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Duke ICU team helps Ugandan patients recover from the aftermath of neurosurgery

Friday, November 10, 2017

Kampala, Uganda -  For the patients lucky enough to get it, brain surgery is only the beginning. Urgent medical care is needed to cope with the complications from the operation, from blood loss, to restoring consciousness and body temperature, to dealing with symptoms from nausea to vomiting.

Yet in Mengo hospital and other locations in the developing world, this care is almost an afterthought. Intensive care teams dealing with surgery patients operate under heavy workloads, with fewer resources and equipment available than in developed countries, and with little training.

Carmelo Graffagnino, MD, and Duke Neuro Intensive Care Unit (ICU) nurses Christine Locascio, Danielle Runnels, Charles Spencer, and Ashby Hayes recently traveled to Uganda's capital to make it easier for doctors and nurses in Mengo hospital provide that care.

Their trip was part of a larger ongoing effort from Duke Global Neurosurgery and Neuroscience (DGNN). For the past decade, DGNN’s founder, neurosurgeon Michael Haglund, MD, PhD has worked to help improve infrastructure and training for neuroscience care in Uganda and its neighbor Kenya. By providing training, equipment and logistical help, Haglund hopes to improve the Ugandan health system’s ability to provide neurosurgical care. Read more about DGNN here.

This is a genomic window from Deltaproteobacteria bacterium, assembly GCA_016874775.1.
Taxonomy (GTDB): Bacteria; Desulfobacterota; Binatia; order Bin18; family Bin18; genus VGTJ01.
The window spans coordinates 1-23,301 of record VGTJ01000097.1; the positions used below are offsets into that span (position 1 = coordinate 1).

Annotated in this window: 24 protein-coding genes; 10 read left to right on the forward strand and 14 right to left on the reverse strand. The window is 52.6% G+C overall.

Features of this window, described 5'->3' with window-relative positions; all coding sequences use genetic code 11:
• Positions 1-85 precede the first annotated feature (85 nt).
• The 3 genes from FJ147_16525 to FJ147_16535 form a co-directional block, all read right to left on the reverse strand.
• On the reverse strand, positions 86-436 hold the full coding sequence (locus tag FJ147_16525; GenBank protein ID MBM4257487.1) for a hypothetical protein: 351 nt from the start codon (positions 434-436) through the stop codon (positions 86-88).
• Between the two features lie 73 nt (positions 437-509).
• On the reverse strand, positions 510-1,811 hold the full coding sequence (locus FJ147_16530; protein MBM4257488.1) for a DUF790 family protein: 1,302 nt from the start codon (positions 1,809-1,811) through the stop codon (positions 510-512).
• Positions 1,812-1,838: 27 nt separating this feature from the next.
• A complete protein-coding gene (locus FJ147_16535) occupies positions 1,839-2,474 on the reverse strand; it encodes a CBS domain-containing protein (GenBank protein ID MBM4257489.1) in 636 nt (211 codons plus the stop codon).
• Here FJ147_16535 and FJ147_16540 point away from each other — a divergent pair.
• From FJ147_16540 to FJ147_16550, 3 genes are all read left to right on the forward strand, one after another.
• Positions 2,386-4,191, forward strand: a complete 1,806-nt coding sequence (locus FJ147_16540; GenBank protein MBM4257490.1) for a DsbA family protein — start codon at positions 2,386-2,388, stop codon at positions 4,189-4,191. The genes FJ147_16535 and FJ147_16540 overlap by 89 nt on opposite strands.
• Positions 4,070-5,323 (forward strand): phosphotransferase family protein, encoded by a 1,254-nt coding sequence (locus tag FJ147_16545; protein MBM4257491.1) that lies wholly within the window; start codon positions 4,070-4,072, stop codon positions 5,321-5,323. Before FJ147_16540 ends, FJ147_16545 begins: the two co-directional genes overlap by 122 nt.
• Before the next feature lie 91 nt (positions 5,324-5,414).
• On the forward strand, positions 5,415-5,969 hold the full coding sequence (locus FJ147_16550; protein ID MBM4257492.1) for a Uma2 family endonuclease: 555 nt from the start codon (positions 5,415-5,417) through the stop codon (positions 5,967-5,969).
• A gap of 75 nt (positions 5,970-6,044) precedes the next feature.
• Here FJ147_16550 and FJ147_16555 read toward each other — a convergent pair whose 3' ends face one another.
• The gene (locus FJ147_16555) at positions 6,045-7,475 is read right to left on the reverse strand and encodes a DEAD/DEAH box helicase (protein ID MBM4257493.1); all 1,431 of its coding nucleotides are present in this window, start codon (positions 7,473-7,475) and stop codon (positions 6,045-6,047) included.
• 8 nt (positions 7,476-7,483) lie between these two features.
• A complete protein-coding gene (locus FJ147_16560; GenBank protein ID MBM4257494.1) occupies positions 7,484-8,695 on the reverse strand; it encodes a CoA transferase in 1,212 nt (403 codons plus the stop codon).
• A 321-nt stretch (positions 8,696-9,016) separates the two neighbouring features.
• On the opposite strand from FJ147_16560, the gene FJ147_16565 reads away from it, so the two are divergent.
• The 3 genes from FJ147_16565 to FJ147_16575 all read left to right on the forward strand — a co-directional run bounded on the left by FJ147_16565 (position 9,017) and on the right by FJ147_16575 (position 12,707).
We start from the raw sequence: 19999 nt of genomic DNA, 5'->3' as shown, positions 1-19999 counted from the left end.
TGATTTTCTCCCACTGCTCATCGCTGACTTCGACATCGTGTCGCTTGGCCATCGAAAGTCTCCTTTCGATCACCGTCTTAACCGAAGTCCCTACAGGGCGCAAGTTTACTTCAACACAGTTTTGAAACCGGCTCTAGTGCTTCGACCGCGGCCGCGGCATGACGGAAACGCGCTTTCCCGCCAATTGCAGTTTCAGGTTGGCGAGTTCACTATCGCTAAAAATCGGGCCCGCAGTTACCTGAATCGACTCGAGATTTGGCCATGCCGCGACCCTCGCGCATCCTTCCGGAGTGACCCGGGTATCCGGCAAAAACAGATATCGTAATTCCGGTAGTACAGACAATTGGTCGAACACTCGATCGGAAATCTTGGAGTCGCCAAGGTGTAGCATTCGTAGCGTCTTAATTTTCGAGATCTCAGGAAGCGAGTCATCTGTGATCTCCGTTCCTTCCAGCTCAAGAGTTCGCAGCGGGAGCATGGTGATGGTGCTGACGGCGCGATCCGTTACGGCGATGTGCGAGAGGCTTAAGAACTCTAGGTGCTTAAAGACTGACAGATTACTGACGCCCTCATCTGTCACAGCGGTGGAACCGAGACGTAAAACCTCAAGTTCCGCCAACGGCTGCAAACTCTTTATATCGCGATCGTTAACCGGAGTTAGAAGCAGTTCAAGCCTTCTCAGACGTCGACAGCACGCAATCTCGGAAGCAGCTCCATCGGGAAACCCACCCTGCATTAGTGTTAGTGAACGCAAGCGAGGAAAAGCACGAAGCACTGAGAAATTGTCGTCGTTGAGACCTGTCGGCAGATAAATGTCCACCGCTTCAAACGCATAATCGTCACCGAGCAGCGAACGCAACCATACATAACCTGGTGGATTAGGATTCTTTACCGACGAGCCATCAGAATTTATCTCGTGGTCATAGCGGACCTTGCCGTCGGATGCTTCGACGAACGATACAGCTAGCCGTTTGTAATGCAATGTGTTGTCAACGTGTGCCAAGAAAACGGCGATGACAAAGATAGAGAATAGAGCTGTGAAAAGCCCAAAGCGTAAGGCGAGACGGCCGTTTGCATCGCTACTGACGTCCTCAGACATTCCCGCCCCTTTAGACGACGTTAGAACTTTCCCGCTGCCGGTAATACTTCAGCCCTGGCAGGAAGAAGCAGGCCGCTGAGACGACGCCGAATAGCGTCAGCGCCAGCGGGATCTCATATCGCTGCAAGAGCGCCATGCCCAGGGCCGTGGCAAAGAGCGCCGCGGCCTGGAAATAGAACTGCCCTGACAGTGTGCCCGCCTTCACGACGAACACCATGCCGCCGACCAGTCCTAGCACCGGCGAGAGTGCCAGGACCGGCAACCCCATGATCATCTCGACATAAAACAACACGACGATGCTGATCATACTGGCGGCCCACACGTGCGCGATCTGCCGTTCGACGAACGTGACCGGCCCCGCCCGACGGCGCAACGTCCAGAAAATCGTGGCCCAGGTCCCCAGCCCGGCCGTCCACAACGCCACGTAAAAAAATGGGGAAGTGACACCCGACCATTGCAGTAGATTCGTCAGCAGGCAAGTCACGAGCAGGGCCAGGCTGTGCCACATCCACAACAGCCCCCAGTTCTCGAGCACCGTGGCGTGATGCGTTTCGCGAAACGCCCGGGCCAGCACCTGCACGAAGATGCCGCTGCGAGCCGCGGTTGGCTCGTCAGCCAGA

Haglund’s previous efforts have included purchasing remaindered but functional equipment from the U.S. and shipping it to Uganda, establishing a neurosurgery residency program in Uganda, and providing direct, hands-on training to doctors and nurses.

During their week-long visit, Graffagnino’s team worked side-by-side with Ugandan providers in Mengo Hospital’s ICU. Together they treated patients recovering from surgeries Haglund and his team were performing with Ugandan neurosurgeons.

To make the most of his time, Graffagnino also led an impromptu clinic in the mornings. Every morning a small empty clinic room soon filled with patients hoping to receive care. “I must have seen more than 50 consults with everything from epilepsy to stroke to movement disorders to stroke every day I was there. It was a real neurology blitz,” Graffagnino said.

One of the patients Graffagnino saw underwent an extended seizure in the waiting room. Graffagnino was able to sedate the patient and treat the seizures. The patient had been experiencing seizures for years after a terrorist attack at a soccer match left him with a severe skull injury. Until he saw Graffagnino, his treatment had consisted of mostly useless homeopathic medications.

“The beautiful thing is that after I left the patient somehow tracked down my email address to thank me and let me know he’s doing well,” Graffagnino said. “Knowing that I’ve been able to make that kind of difference makes my job so rewarding.”